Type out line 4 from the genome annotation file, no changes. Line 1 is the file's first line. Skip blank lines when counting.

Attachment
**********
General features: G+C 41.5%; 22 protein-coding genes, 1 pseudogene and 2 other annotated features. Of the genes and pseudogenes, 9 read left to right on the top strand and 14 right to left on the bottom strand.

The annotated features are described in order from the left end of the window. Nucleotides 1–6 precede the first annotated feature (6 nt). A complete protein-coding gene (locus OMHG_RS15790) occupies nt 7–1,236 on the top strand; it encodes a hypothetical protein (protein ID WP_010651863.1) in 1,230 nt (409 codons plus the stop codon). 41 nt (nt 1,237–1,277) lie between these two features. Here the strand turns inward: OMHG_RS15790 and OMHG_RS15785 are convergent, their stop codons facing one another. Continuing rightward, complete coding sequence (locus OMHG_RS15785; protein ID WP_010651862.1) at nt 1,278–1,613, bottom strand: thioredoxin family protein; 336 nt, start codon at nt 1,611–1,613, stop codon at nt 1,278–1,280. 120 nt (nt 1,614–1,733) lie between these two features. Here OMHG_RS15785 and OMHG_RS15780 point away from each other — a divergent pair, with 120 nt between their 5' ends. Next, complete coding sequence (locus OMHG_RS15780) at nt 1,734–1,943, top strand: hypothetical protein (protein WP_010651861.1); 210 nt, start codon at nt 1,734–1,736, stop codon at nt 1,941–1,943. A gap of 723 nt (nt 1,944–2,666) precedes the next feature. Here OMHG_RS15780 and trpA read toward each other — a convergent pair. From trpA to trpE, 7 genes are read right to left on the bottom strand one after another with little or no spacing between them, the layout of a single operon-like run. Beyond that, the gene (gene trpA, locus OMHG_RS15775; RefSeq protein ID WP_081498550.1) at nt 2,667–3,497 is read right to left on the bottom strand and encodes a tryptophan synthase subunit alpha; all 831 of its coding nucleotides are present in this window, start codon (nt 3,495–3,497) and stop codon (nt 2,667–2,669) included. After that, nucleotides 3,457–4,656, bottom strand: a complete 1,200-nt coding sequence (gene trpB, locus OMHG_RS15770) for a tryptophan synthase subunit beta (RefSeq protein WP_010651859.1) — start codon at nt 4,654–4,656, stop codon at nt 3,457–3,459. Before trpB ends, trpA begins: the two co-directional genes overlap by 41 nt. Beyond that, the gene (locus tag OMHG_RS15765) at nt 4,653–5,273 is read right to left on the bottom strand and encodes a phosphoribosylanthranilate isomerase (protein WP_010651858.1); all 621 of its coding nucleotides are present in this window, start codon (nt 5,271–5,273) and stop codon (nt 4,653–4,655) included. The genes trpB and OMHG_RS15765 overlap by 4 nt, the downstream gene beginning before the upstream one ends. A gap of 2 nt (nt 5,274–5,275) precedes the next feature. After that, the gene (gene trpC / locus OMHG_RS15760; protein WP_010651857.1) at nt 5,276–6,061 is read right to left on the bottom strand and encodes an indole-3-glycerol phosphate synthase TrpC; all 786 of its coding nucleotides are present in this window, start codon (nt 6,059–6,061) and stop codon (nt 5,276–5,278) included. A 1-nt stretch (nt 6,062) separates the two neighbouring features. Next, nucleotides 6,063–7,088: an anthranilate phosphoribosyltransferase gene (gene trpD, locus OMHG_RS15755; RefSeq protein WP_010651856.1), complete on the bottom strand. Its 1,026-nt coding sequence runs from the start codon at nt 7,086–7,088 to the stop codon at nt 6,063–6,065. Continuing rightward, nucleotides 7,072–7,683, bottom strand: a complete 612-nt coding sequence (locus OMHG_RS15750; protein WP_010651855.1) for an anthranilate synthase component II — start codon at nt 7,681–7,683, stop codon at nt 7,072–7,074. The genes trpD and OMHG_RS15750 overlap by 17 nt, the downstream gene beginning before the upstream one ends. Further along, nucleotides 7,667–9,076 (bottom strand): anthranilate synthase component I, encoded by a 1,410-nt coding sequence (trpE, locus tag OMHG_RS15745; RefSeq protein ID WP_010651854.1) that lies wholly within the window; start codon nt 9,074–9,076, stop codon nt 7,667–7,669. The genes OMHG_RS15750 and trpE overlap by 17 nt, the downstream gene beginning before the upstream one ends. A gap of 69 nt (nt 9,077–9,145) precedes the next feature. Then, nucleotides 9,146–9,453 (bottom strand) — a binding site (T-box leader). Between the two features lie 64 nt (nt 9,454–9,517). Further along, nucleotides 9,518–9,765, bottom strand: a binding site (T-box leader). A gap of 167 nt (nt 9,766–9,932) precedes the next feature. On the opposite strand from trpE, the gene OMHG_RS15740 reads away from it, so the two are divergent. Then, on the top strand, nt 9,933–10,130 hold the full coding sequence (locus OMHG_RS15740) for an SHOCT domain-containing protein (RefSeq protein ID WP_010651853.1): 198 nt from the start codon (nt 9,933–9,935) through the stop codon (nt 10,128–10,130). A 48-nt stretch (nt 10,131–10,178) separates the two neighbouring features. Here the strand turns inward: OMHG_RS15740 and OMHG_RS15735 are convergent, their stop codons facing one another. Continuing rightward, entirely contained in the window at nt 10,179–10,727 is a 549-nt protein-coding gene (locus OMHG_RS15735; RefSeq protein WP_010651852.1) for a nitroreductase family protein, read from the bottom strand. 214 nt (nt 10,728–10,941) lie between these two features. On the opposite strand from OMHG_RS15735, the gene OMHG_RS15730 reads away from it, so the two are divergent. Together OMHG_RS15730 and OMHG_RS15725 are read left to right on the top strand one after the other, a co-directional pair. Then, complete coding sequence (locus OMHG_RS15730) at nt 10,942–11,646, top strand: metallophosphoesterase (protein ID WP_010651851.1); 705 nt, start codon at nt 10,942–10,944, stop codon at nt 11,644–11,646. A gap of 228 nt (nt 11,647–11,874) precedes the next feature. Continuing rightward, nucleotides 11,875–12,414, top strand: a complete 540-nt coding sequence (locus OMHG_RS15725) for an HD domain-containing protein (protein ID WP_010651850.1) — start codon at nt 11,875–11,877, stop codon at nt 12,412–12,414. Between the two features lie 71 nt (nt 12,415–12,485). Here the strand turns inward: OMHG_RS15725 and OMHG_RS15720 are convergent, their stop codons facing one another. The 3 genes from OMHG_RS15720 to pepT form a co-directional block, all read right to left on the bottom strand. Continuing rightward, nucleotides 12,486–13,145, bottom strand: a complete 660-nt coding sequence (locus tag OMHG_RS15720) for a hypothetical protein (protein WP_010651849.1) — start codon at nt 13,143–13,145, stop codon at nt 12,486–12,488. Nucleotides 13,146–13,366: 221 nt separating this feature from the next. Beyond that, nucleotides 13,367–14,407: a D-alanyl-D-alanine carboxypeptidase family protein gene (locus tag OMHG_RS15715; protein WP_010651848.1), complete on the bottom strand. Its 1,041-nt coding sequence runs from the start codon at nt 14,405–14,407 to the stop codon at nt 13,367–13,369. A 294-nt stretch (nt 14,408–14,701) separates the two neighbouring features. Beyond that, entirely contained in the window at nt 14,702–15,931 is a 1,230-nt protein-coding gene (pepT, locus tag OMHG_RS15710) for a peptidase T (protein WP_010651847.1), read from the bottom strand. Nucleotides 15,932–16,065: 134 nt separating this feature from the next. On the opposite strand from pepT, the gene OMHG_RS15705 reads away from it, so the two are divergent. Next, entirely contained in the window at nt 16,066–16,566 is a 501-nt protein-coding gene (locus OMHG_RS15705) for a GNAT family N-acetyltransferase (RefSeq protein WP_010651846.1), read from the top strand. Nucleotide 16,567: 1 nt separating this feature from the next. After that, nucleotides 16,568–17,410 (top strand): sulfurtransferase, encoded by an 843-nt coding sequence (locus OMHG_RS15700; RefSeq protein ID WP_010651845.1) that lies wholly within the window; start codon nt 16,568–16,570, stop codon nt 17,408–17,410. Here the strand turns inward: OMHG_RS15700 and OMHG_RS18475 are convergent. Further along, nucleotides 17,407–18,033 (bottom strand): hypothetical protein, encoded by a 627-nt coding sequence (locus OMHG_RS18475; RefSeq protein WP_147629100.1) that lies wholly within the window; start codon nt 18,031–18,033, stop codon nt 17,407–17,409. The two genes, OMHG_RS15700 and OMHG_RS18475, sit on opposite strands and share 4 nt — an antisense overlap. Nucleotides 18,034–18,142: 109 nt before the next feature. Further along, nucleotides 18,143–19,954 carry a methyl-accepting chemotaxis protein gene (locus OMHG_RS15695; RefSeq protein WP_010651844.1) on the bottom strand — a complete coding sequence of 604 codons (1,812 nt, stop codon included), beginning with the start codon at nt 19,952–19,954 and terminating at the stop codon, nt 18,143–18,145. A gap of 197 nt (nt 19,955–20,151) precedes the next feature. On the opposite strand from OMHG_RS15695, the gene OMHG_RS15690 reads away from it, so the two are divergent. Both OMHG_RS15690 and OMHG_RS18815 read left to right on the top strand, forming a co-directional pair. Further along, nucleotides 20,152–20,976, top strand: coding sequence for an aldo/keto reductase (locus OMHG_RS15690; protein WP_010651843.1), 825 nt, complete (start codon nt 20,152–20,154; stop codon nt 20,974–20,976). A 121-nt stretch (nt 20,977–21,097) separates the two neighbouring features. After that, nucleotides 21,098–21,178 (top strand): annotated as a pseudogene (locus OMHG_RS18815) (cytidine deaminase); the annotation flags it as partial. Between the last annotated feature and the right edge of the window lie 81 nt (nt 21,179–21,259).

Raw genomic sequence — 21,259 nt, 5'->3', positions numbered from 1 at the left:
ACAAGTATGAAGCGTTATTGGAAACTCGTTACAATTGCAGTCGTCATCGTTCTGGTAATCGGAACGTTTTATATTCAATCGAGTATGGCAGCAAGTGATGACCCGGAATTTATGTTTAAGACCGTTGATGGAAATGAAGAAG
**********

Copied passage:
ACAAGTATGAAGCGTTATTGGAAACTCGTTACAATTGCAGTCGTCATCGTTCTGGTAATCGGAACGTTTTATATTCAATCGAGTATGGCAGCAAGTGATGACCCGGAATTTATGTTTAAGACCGTTGATGGAAATGAAGAAG